Samarkand. I was excited at the thought of Samarkand. It was a place that, for me, conjures up a picture of a city shimmering in the heat, of camels and traders and the air tainted with the smell of leather and spice. I guess this all comes from thoughts of the Silk Road and my reading around it. Whatever it was, I was excited.
We left Tashkent on yet another sunny day – we have been so lucky with the weather and have had no rain since Pingyao in China – all those years ago, or so it seems!
The countryside now is very ‘grown up’. There are large fields watered by a comprehensive network of large concrete irrigation channels. All sorts of crops are evident, some fields are lying fallow but are tilled – looking alert and ready for action – and the inevitable cotton. For some time a railway line runs parallel to us with stations appearing at odd intervals but looking more like bus stops than anything else. Long goods trains trundle past with a range of goods wagons – tankers, ships containers and some just open with a wooden framework, their contents delivered or still to come.
Many of the rural roads are edged with stalls selling large water melons and squash, the stall holders sitting patiently under any shade they can get and spattered with dust from the road. There are so many I cannot see how any can earn a living wage.
In contrast, the majority of cars that pass us are up to date and in good condition. Chevrolet seems the car of choice and white the preferred colour. The number of cars is interesting given that there is a fuel shortage. When we first heard of this when we were driving over the Namangen pass in our fleet of cars, we thought it a temporary issue. However, it appears to be a permanent situation. The truck seems to make a fuel stop very infrequently, but Simon took the opportunity when he could of filling up and mountains of notes were handed over.
The other driving issue is the checkpoints that appear at very regular intervals. Sometimes we stop and sometimes we are waved through – there seems to be no rhyme nor reason to it.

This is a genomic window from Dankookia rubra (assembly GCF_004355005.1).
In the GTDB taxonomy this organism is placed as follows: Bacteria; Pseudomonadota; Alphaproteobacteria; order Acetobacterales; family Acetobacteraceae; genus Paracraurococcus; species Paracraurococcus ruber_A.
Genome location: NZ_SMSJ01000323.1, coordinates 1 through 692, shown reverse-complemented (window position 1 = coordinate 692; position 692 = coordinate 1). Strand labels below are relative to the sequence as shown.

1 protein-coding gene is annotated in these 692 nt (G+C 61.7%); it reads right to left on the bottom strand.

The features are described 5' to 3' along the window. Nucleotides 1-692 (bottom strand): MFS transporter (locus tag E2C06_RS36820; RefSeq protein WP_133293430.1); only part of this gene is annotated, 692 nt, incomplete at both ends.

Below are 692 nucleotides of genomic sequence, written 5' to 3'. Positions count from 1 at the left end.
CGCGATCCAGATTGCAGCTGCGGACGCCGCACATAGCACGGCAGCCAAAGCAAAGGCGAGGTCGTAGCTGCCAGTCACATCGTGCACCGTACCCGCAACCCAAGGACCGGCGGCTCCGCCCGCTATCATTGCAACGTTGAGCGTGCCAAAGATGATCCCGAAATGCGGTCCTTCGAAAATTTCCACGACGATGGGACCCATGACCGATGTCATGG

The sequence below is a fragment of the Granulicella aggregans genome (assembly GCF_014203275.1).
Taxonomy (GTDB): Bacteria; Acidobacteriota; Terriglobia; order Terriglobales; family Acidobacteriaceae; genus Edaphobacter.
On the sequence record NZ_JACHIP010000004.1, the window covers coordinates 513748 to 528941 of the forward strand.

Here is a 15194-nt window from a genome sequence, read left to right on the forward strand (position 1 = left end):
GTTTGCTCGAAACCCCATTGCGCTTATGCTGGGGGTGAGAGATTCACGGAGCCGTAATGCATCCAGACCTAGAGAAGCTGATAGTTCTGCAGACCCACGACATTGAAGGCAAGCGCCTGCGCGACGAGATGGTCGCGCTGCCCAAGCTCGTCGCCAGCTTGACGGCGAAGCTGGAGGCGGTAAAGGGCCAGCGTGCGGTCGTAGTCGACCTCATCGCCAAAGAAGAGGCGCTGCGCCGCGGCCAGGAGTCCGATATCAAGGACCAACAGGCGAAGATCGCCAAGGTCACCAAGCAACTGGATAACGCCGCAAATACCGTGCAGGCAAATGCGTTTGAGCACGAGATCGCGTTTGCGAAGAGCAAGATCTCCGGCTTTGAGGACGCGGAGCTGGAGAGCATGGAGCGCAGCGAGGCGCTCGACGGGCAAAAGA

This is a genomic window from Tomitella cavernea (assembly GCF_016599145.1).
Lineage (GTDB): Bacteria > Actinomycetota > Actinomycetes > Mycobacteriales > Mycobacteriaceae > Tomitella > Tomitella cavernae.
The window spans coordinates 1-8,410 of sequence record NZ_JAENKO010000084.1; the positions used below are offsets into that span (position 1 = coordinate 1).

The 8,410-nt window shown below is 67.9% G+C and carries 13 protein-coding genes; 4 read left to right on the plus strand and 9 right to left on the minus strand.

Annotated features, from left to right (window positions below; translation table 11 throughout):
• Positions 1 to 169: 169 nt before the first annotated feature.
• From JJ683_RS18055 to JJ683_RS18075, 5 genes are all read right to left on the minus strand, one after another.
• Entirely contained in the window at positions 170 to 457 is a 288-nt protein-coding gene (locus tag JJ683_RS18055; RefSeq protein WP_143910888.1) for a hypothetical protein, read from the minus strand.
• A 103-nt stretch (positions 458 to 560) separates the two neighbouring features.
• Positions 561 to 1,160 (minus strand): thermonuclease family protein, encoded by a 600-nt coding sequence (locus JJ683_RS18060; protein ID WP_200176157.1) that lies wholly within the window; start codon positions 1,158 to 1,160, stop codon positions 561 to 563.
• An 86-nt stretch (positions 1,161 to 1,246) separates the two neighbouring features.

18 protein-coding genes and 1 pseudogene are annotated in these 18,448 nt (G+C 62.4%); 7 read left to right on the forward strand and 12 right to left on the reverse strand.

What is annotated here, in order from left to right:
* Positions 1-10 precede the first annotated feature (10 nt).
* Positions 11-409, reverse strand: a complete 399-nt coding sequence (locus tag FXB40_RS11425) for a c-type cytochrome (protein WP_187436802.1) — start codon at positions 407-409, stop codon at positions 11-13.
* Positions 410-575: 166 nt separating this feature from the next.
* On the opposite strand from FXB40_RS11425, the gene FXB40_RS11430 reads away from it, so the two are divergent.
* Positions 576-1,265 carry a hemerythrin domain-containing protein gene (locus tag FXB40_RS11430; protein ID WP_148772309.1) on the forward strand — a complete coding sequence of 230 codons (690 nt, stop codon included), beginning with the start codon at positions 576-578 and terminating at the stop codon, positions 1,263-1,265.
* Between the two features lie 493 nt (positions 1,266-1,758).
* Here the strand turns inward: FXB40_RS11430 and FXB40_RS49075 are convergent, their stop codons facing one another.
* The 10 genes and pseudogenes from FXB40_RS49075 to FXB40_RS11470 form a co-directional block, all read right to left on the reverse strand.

As the day wore on we were back to an area of desert with the vague mauve shape of mountains in the far distance. I dozed….., Then we were there!
Samarkand, one of the most famous cities of the Silk Road. Cross roads to China, India and the West. Capital city of the mighty Timor. Demolished by Gengis Khan. It rose and fell so many times. And we had arrived.
Our first ancient sighting was Ulugbeg’s Astronomical Observatory, a tile covered building sitting on raised ground outside of the crumbling city wall. We then entered the city. Once again the wide boulevards of a Russian city with lots of trees lining the road. Before long we came across the enormous statute of Timor – hero of the area who made Samarkand his capital in the 1500’s. He stares over the main road roadways, still a heavy presence.
Our hotel was light and modern, but the wifi which have not had for several days was poor.
We ate supper in the outside courtyard of a large restaurant called the Samarkand where two men played typical Uzbek music on a drum and violin and lost the battle with the disco music of a wedding inside. The decor of the place was very modern and interesting – a mix of mosaics, whitewashed walls and exposed brickwork.
The walk back in the dark was a bit scary as we had not thought to take torches, there are no street lights and I think the paving is the original city paving from 600 BC! It was certainly haphazard and subject to large craters opening up when least expected! Despite this the journey home was accomplished and we adjourned with a sightseeing day in Samarkand ahead of us! Great!